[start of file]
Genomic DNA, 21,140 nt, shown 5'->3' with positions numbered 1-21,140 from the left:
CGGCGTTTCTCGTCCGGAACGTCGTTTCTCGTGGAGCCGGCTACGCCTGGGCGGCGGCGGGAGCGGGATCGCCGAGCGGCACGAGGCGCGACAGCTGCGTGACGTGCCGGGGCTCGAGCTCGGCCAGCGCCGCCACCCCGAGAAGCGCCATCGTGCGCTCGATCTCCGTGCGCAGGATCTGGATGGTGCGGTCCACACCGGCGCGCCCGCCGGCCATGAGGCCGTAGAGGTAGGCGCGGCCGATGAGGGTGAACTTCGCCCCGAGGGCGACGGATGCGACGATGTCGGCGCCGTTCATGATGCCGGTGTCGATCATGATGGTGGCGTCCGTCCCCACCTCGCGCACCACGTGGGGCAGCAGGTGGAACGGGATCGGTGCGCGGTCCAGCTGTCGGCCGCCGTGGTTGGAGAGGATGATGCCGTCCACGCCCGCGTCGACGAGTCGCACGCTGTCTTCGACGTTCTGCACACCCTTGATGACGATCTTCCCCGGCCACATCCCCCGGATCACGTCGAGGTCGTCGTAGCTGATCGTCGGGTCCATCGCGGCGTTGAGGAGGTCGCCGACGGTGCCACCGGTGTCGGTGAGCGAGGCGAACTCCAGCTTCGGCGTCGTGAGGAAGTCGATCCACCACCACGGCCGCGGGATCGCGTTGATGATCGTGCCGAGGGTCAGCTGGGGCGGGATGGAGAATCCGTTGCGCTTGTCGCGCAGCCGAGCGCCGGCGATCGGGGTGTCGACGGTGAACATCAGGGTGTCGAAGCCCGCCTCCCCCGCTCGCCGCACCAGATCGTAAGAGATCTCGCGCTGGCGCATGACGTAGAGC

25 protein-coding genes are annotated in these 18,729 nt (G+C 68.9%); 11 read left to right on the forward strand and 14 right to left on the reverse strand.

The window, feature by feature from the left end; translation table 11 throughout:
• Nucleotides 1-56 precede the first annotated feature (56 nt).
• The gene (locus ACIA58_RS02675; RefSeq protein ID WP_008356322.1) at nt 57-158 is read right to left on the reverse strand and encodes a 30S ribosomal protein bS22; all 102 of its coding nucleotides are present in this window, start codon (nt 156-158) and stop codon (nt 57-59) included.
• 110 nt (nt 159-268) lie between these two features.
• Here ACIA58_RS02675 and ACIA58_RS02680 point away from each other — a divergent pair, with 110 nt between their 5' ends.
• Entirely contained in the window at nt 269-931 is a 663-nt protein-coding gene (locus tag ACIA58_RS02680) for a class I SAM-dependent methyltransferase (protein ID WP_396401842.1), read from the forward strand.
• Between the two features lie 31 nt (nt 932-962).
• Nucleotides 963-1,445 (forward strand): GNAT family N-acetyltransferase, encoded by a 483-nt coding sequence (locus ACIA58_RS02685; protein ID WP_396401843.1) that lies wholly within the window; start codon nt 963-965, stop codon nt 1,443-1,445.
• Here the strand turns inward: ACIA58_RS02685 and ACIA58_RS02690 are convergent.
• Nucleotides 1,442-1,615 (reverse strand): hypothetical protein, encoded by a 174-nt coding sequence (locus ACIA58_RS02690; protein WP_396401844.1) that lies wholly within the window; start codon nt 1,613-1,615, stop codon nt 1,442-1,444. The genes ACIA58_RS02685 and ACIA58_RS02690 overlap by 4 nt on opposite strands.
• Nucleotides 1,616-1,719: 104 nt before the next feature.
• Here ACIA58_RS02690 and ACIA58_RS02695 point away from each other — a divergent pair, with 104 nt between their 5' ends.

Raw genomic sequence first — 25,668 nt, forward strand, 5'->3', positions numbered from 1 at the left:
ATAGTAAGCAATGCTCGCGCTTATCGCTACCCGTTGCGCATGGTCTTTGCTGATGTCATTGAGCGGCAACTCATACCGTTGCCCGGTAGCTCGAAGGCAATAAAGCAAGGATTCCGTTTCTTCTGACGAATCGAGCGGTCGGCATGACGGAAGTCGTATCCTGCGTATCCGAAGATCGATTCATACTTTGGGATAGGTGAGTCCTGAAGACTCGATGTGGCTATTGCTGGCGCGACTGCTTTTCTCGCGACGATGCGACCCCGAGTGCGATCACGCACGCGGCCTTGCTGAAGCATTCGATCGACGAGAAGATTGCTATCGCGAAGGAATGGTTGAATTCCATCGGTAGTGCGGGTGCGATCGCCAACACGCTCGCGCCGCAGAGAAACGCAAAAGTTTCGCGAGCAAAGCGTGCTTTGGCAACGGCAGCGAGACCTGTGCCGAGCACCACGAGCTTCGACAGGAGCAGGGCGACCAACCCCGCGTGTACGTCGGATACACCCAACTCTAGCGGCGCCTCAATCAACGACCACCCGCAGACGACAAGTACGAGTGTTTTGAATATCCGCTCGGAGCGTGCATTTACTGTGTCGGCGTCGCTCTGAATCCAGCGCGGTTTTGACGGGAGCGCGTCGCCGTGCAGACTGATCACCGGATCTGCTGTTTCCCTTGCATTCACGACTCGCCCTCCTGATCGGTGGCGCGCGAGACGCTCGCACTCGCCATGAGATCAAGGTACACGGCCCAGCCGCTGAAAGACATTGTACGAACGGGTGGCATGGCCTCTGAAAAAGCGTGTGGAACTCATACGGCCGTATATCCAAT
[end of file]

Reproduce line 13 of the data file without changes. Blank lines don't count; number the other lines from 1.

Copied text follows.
• Nucleotides 1,442-1,615 (reverse strand): hypothetical protein, encoded by a 174-nt coding sequence (locus ACIA58_RS02690; protein WP_396401844.1) that lies wholly within the window; start codon nt 1,613-1,615, stop codon nt 1,442-1,444. The genes ACIA58_RS02685 and ACIA58_RS02690 overlap by 4 nt on opposite strands.